AdobeRGB has a much larger gamut than sRGB. Even if we can’t control the gamut on the Nixeus VUE 30, moving to a larger gamut target should result in smaller errors overall. If this improves things this might work well for those doing color work, as they may want the larger gamut anyway. For normal use like gaming or web browsing, very few applications use AdobeRGB so it won’t be improved.

  Post-Calibration, 200 cd/m2 Post-Calibration, 80 cd/m2
White Level (cd/m2) 199.7718 81.959
Black Level (cd/m2) 0.3455 0.1473
Contrast Ratio 578:1 566:1
Gamma (Average) 2.1975 2.351
Color Temperature (missing) 6521K
Grayscale dE2000 0.8217 0.8328
Color Checker dE2000 1.3821 1.5443
Saturations dE2000 1.5282 1.6211

Besides the gamut, I left every target the same as with our sRGB calibration. As we can see, we get far, far better results for the color than we did before. The performance for the 80 cd/m2 target has also improved a lot with the grayscale. That shouldn’t have been affected, but it could be a better calibration run, as sometimes the software does better than other times. The visible difference with an average dE2000 of 1.33 vs. 0.83 for the grayscale is pretty minimal and hardly noticeable in real life.

The big change is the colors. While Red still falls outside of the AdobeRGB gamut, Green, Cyan and Yellow all line up nearly perfectly now. Magenta is still affected by the Red, but even those two colors are much closer to accurate than before. A quick look at the saturations table shows that the dE2000 stays below 3, or the visible error level, for every color except for highly saturated Red and Magenta. The 96-point Color Checker chart shows the same results, with those highly saturated red shades providing the only errors that really fall into the unacceptable realm.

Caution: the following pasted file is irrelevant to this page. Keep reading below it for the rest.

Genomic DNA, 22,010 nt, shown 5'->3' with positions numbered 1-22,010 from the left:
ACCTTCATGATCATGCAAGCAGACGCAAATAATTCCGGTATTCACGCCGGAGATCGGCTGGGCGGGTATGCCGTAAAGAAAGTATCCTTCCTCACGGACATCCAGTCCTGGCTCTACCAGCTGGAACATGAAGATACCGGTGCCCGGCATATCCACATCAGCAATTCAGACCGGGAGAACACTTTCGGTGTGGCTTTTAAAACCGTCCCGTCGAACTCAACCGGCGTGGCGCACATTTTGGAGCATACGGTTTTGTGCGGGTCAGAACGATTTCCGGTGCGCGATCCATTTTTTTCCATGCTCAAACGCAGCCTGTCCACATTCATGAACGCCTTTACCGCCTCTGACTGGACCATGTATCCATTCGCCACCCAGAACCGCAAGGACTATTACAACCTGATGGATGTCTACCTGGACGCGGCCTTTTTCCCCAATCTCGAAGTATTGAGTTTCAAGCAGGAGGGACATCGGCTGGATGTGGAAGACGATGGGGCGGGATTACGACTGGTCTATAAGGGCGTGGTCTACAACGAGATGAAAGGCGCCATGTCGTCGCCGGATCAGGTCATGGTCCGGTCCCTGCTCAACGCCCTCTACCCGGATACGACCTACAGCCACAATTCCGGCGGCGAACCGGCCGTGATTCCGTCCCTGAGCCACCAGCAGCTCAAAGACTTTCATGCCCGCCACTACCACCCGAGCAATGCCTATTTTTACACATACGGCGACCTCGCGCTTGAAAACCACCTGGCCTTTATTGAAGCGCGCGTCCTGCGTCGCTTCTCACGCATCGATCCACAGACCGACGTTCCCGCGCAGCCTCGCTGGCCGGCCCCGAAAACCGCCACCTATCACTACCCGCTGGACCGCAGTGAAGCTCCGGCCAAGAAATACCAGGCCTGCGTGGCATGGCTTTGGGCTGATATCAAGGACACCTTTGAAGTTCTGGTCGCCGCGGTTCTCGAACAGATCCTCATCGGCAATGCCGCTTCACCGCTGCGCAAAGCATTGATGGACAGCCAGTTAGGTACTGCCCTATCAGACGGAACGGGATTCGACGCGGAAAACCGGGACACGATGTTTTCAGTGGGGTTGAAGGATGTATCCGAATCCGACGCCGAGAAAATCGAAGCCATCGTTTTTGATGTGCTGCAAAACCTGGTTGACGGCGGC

One key chart to look at that I’ll pull out here separate from the gallery is the Delta Color Error on the Color Checker chart. As you can see, the Red shades are highly affected by an over-abundance of color here. If I were to pull out the other charts that break down the individual color errors, Delta Luminance and Delta Hue, you would see that those errors are virtually non-existent. The issue is that red has too much saturation, but the light level and the tint on it is correct.

Moving to the AdobeRGB target really improved the performance of the Nixeus VUE 30, but that isn’t without a caveat or two. Most people don’t use AdobeRGB color, and most applications don’t support the larger gamut. For those applications you are still going to see overly saturated colors on a regular basis and this won’t correct them. However, for people that can use AdobeRGB, color accuracy might be more important to them than it would be for someone that doesn’t use it.

If you are only gaming or doing general office productivity on this display, you might not care about the over-saturated gamut. If you are going to be doing photo work you certainly would, and hence this AdobeRGB target might solve your issues. If you want to have accurate colors on the Nixeus, this is the only way you can really get there, and you’ll likely know if this will work for you.

sRGB Measurements Display Uniformity
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  • blackoctagon - Tuesday, August 20, 2013 - link

    Glad to hear you're so insensitive to input lag. However, what you experience is by no means the cream of the crop. One can maintain the pleasant colours of IPS and still have good motion clarity by getting one of the overclockable 27-inch 1440p screens. Their input lag is much less, and further mitigated by the (approx.) 120Hz refresh rate. Orders of magnitude better for FPS gaming than what a 30-inch IPS screen can deliver
  • DanNeely - Tuesday, August 20, 2013 - link